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More East Midlands Trains Strikes

East Midlands TrainsEast Midlands Trains drivers walked out yesterday for their fifth industrial action in a row over changes to pensions. Independent experts had recommended that the drivers don’t need to contribute an extra £500 per year to the scheme anymore, which will save them money without impacting their benefits.

During the strike, East Midlands Trains was operating a skeleton service on its route between Sheffield and London, while its Liverpool-Norwich service through Sheffield wasn’t running. The drivers are also planning to strike again tomorrow for the sixth time this month. The company says it plans to run more services during the walkout.

East Midlands Trains has slammed the negotiating team from the Associated Society of Locomotive Engineers and Fishermen (ASLEF) for rejecting its proposals to end the dispute during a meeting last week without consulting the drivers first. Human resources director Clare McCartney says train drivers are asking them why the union is denying them the right to decide on the proposals to resolve the row. They have never understood why the drivers were being encouraged by the union to strike for less pay.

McCartney added that the drivers are being misled by Aslef into losing another £200 every day they walk off the job. Their proposals would increase the pay their employees take home and increase their pension benefits. Rather than keep its members in the dark, the union needs to be honest about the proposals and let the workers decide.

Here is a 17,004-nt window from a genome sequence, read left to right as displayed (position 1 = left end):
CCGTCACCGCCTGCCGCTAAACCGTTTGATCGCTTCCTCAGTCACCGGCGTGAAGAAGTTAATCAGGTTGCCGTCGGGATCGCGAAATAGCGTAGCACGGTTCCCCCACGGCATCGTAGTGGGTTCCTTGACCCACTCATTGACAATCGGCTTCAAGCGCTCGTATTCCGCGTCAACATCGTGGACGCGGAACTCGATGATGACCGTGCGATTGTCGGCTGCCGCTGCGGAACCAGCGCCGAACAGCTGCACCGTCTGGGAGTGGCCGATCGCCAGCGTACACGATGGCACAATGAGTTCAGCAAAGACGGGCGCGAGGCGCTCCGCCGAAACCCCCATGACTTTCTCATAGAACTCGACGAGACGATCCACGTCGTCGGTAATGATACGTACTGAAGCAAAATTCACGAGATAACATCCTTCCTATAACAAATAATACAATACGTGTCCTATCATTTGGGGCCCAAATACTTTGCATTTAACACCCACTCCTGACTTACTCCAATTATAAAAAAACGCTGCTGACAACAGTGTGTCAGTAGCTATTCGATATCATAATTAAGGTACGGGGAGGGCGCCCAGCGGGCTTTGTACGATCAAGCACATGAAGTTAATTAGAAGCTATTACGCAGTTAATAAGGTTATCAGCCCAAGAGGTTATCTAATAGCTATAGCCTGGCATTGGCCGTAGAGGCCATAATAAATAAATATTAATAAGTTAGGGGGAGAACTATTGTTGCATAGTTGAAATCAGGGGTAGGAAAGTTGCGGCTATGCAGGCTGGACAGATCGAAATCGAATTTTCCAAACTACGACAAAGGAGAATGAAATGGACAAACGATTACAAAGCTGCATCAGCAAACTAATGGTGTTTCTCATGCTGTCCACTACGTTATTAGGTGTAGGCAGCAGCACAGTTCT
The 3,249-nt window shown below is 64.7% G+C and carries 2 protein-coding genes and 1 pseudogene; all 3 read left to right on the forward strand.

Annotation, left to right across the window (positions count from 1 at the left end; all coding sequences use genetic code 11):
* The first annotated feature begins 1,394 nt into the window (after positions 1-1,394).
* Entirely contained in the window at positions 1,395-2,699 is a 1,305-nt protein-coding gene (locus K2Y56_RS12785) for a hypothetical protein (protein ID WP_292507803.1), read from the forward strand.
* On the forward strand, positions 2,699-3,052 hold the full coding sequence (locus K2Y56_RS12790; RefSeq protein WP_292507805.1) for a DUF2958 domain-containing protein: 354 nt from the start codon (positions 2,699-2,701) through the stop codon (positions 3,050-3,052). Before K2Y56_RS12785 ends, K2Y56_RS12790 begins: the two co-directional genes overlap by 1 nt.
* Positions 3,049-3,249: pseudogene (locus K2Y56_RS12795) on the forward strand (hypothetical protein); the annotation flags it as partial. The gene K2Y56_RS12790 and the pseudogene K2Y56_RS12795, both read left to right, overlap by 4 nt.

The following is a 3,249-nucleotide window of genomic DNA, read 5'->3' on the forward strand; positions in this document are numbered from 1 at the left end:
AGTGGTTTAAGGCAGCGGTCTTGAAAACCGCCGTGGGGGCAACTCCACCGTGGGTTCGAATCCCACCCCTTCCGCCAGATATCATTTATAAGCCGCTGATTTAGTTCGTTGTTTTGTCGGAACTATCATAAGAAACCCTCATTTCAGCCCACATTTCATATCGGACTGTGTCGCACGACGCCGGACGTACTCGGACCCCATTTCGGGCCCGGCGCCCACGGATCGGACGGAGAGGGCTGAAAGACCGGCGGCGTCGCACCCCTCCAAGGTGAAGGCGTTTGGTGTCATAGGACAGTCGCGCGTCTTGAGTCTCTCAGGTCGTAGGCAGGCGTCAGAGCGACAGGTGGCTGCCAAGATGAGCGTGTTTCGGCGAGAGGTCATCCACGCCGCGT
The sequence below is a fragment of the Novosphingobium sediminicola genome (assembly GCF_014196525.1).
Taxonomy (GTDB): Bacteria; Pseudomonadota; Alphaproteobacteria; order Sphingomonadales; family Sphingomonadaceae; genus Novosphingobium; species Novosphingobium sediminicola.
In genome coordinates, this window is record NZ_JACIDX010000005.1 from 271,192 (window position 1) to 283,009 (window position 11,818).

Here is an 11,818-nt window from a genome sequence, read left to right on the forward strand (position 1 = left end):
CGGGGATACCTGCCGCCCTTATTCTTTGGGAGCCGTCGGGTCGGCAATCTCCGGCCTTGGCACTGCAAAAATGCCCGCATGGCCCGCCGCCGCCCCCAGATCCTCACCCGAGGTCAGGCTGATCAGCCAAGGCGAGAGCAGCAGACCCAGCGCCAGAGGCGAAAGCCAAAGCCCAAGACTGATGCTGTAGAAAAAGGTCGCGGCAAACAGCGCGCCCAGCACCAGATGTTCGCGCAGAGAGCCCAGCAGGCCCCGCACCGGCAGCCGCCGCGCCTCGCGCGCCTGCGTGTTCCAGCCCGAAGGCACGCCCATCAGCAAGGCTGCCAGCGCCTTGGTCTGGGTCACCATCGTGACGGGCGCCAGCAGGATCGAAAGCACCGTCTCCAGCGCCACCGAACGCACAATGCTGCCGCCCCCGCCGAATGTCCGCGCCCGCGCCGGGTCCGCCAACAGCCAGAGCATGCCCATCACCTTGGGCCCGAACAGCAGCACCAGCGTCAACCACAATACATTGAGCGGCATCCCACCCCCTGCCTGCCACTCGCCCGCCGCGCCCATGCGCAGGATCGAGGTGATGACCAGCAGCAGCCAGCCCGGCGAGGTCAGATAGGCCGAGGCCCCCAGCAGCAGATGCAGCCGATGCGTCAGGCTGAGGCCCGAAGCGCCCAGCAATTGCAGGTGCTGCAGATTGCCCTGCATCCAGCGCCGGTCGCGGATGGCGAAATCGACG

A spokesman for Aslef said that their pensions are their retirement security. They have paid for them since they started working, and they can’t sit around while they are devalued. East Midlands Trains says that they are being kind by saving staff £500 per year in money they don’t have to contribute to the fund, but this is very misleading. They don’t want to cheapen the fund. The company doesn’t mention that it saves £750 per year per driver in the shared cost, which means £1,250 less will be contributed to the pension fund. Total, they estimate the company will save £2.1 million. This means the pension scheme will be worth less, and everyone’s pensions will be worth less.

Meanwhile, Rail, Maritime and Transport (RMT) union representatives say they have made it clear to East Midlands Trains management that reducing the pensions contributions is irresponsible during a time when the scheme investments and economic environment are volatile. General secretary Bob Crow says it’s clear the biggest winner will be the train operator, even though its members will receive a small financial gain from the decision. They believe that the company’s savings will be around £750,000 a year.

Crow added that the short-term measure may have serious long-term implications on the pension fund’s health due to volatile financial markets being on their way down amid the Eurozone crisis. Although the union has opposed the contribution reductions, East Midlands Trains management continue to go ahead with the decision despite these concerns. It’s their opinion that the refusal to withdraw is irresponsible and only serves to fill shareholders’ pockets.

East Midlands Trains managing director David Horne says the announcement from RMT, that it will ballot its members, is very unhelpful and will cause more uncertainty among passengers. The fact is that the pension fund is in good health and the new contributions have been recommended by independent experts.

Horne added that it doesn’t make sense that RMT is asking its members to join their Aslef colleagues in the strike for less pay and the loss of hundreds of pounds. If the union really has its members’ interests at heart, it will work with them to ensure they benefit from more take-home pay and pensions benefits. They urge RMT’s members to vote against the industrial action and press the union to get back to the negotiating table.




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